Detroit’s poverty rate didn’t improve much in 2017, despite the city seeing a second consecutive year of rising incomes, according to U.S. Census Bureau figures.
The city’s median household income was about $30,300 last year, a nearly 6 percent increase from 2016, according to the bureau’s American Community Survey. The nearly 8 percent increase in 2016 from the previous year was the first significant increase the bureau recorded in Detroit since 2000.
“Detroit is one of a few large cities in Michigan to see significant median household income growth,” said Xuan Liu, manager of research and data analysis for the Southeast Michigan Council of Governments. “And it has been two years in a row now. It is certainly good news for the city.”
Despite Detroit’s income improvements, the report released Thursday found that about 34.5 percent of Detroit residents lived below the poverty level in 2017. While only a slight change from 35.7 percent in 2016 , the rate is down from about 41 percent five years ago. The child poverty rate remained at about 48 percent.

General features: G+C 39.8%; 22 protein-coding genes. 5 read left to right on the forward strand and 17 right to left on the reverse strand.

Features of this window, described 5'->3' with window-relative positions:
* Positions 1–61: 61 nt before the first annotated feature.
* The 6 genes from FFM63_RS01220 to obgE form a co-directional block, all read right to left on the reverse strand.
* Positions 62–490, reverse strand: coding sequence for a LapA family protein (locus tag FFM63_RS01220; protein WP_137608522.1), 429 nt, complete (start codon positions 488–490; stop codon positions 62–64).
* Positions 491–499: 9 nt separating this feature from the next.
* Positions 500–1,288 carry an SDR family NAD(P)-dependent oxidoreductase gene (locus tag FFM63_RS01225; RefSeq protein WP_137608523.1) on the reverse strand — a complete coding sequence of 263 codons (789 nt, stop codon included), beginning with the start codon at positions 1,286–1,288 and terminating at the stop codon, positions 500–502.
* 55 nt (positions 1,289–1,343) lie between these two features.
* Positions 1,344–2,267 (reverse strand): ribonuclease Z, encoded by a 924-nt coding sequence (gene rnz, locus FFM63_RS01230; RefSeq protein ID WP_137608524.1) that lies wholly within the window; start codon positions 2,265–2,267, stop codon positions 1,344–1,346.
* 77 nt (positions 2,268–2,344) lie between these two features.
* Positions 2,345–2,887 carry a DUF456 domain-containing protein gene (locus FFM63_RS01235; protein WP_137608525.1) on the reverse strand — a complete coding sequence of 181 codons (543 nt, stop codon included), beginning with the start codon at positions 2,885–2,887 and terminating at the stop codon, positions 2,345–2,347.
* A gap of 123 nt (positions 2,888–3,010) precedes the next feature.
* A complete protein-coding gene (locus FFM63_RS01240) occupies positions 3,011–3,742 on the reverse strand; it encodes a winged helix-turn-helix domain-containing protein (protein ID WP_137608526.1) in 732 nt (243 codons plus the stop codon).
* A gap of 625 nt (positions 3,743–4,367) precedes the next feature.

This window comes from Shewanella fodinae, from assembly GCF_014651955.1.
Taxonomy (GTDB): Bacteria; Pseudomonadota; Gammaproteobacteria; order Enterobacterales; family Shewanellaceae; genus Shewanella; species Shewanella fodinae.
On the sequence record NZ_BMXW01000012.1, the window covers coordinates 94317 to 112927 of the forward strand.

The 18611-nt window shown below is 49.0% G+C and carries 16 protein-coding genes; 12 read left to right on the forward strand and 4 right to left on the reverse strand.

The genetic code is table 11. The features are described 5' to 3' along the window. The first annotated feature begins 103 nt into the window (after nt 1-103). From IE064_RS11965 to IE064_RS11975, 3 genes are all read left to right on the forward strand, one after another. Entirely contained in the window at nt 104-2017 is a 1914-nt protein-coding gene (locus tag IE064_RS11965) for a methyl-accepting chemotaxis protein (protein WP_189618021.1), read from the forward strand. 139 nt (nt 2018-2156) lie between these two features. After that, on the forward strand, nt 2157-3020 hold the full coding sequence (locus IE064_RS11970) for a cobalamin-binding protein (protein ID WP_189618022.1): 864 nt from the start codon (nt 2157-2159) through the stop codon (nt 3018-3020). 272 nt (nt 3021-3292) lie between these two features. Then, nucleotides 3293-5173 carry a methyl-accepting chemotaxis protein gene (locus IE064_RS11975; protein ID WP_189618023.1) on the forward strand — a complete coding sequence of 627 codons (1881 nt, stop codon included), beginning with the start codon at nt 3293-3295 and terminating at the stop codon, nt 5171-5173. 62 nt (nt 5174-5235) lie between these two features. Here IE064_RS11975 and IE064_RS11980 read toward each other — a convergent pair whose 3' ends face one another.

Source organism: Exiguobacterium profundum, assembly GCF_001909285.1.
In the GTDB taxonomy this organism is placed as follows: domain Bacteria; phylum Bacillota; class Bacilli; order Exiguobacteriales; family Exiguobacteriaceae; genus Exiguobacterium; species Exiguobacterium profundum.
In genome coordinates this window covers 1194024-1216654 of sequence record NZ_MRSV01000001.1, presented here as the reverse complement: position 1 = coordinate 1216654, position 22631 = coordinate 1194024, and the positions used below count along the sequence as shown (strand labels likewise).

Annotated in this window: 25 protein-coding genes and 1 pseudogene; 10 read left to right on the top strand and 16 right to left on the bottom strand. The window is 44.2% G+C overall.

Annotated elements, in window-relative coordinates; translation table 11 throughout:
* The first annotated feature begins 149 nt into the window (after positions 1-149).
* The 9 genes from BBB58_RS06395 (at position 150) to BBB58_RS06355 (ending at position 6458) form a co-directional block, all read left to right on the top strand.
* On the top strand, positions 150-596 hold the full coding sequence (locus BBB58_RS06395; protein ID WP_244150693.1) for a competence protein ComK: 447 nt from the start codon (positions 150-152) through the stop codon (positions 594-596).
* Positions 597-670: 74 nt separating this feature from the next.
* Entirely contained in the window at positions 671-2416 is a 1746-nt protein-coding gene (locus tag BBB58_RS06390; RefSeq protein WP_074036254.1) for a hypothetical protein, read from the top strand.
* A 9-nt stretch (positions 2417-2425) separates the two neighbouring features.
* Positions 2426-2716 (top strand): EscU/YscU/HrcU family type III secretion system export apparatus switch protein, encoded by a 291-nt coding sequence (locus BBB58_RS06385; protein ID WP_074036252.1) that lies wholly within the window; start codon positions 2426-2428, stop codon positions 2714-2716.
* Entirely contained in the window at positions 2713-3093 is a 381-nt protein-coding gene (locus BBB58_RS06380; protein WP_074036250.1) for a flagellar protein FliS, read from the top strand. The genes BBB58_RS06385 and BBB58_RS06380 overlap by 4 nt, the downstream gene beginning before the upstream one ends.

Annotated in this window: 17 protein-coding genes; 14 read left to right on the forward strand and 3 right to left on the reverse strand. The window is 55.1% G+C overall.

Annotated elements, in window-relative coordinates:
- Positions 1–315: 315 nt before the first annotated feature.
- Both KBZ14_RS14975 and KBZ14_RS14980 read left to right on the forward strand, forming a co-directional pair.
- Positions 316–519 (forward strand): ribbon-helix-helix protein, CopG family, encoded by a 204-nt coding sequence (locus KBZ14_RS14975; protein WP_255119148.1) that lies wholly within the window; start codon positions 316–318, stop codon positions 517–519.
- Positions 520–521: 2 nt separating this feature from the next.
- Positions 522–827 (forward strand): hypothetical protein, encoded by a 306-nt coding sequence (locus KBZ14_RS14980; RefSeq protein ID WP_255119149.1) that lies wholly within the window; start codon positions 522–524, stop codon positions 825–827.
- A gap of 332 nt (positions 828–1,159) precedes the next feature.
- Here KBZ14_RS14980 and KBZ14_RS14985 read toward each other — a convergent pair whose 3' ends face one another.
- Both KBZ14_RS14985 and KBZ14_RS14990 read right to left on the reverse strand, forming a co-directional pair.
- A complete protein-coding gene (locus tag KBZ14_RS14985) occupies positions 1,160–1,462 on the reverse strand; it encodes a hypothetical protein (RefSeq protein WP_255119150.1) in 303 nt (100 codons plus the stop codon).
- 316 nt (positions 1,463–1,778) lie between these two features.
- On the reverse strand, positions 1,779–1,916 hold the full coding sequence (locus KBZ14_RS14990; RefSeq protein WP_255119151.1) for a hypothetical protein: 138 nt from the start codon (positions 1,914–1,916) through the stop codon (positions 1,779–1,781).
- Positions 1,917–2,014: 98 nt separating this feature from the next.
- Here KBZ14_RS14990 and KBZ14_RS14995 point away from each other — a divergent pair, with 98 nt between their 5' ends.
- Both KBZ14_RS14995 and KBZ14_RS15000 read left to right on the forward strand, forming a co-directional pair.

“The economy is not moving folks out of poverty,” said Kurt Metzger, a demographer and director emeritus of Data Driven Detroit.
The city’s biggest challenge is providing enough adult education and job training programs to increase labor force participation, he said.
Mayor Mike Duggan said the city is working to address the issue through the Detroit At Work program, which has trained nearly 3,000 people since 2017 in fields such as construction, health care, information technology, retail and hospitality.
“We still have a lot of work to do, but we are seeing steady, sustained progress,” Duggan said. “The only two ways we can reduce poverty and increase income is to bring more jobs to Detroit and to train Detroiters to fill them.”